Calumny ran high. Before the dead were buried, while the wounded yet lay in pain and fever, cowardly accusations of cowardice were levelled at the German blue-jackets. It was said they had broken and run before their enemies, and that they had huddled helpless like sheep in the plantation house. Small wonder if they had; small wonder had they been utterly destroyed. But the fact was heroically otherwise; and these dastard calumnies cut to the blood. They are not forgotten; perhaps they will never be forgiven.
In the meanwhile, events were pressing towards a still more trenchant opposition. On the 20th, the three consuls met and parted without agreement, Knappe announcing that he had lost men and must take the matter in his own hands to avenge their death. On the 21st the Olga came before Matafangatele, ordered the delivery of all arms within the hour, and at the end of that period, none being brought, shelled and burned the village. The shells fell for the most part innocuous; an eyewitness saw children at play beside the flaming houses; not a soul was injured; and the one noteworthy event was the mutilation of Captain Hamilton's American flag. In one sense an incident too small to be chronicled, in another this was of historic interest and import. These rags of tattered bunting occasioned the display of a new sentiment in the United States; and the republic of the West, hitherto so apathetic and unwieldy, but already stung by German nonchalance, leaped to its feet for the first time at the news of this fresh insult. As though to make the inefficiency of the war- ships more apparent, three shells were thrown inland at Mangiangi; they flew high over the Mataafa camp, where the natives could "hear them singing" as they flew, and fell behind in the deep romantic valley of the Vaisingano. Mataafa had been already summoned on board the Adler; his life promised if he came, declared "in danger" if he came not; and he had declined in silence the unattractive invitation. These fresh hostile acts showed him that the worst had come. He was in strength, his force posted along the whole front of the mountain behind Apia, Matautu occupied, the Siumu road lined up to the houses of the town with warriors passionate for war. The occasion was unique, and there is no doubt that he designed to seize it. The same day of this bombardment, he sent word bidding all English and Americans wear a black band upon their arm, so that his men should recognise and spare them. The hint was taken, and the band worn for a continuance of days. To have refused would have been insane; but to consent was unhappily to feed the resentment of the Germans by a fresh sign of intelligence with their enemies, and to widen the breach between the races by a fresh and a scarce pardonable mark of their division. The same day again the Germans repeated one of their earlier offences by firing on a boat within the harbour. Times were changed; they were now at war and in peril, the rigour of military advantage might well be seized by them and pardoned by others; but it so chanced that the bullets flew about the ears of Captain Hand, and that commander is said to have been insatiable of apologies. The affair, besides, had a deplorable effect on the inhabitants. A black band (they saw) might protect them from the Mataafas, not from undiscriminating shots. Panic ensued. The war-ships were open to receive the fugitives, and the gentlemen who had made merry over Fangalii were seen to thrust each other from the wharves in their eagerness to flee Apia. I willingly drop the curtain on the shameful picture.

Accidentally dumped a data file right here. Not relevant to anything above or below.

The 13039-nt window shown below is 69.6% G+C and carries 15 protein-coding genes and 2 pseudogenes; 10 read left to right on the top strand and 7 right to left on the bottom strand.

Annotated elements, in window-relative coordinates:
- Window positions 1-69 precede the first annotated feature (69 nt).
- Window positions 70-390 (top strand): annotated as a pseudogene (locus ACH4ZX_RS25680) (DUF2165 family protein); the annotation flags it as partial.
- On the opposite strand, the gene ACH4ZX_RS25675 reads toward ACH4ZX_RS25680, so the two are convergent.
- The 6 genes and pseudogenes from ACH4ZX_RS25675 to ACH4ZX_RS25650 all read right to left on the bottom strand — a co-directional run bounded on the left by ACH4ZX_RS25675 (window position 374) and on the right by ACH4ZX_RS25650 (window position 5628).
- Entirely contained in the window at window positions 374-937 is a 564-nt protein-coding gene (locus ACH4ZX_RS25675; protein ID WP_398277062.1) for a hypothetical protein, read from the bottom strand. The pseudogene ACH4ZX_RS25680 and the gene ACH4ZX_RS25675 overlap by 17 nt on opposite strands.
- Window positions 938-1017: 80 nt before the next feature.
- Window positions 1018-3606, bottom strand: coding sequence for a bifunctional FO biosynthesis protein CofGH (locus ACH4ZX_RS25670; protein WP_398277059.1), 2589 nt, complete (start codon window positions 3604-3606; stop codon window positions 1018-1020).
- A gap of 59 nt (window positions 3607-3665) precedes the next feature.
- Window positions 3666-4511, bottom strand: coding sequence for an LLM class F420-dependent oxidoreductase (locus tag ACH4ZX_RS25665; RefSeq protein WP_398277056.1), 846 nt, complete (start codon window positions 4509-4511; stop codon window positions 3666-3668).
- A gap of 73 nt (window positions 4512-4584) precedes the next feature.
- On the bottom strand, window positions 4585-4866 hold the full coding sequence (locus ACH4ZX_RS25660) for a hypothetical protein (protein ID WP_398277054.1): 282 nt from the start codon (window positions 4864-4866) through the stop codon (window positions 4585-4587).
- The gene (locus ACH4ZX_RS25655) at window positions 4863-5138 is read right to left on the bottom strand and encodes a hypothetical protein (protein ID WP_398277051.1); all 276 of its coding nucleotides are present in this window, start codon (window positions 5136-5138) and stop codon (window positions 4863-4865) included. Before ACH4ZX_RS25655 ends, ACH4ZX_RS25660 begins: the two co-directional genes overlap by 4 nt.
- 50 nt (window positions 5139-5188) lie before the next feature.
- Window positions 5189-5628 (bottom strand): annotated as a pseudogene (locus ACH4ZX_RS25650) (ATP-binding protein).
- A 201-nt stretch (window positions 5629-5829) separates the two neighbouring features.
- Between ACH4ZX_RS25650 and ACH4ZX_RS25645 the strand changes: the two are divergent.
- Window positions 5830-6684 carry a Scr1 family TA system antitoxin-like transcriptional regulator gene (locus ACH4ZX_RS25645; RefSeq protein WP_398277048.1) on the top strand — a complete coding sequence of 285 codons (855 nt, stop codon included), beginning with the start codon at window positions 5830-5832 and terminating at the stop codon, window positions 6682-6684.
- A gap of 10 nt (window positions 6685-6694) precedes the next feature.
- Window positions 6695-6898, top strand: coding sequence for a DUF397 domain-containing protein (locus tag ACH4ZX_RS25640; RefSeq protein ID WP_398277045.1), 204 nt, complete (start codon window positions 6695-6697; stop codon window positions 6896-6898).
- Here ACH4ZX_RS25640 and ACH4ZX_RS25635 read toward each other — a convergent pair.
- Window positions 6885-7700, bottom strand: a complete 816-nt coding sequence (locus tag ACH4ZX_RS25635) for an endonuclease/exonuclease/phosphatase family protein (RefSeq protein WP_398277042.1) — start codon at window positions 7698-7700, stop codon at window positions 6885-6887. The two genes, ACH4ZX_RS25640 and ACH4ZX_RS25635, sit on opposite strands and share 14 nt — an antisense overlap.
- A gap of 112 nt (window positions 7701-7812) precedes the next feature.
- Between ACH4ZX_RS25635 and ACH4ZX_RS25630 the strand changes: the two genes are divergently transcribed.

Meanwhile, on the German side of the bay, a more manly spirit was exhibited in circumstances of alarming weakness. The plantation managers and overseers had all retreated to Matafele, only one (I understand) remaining at his post. The whole German colony was thus collected in one spot, and could count and wonder at its scanty numbers. Knappe declares (to my surprise) that the war- ships could not spare him more than fifty men a day.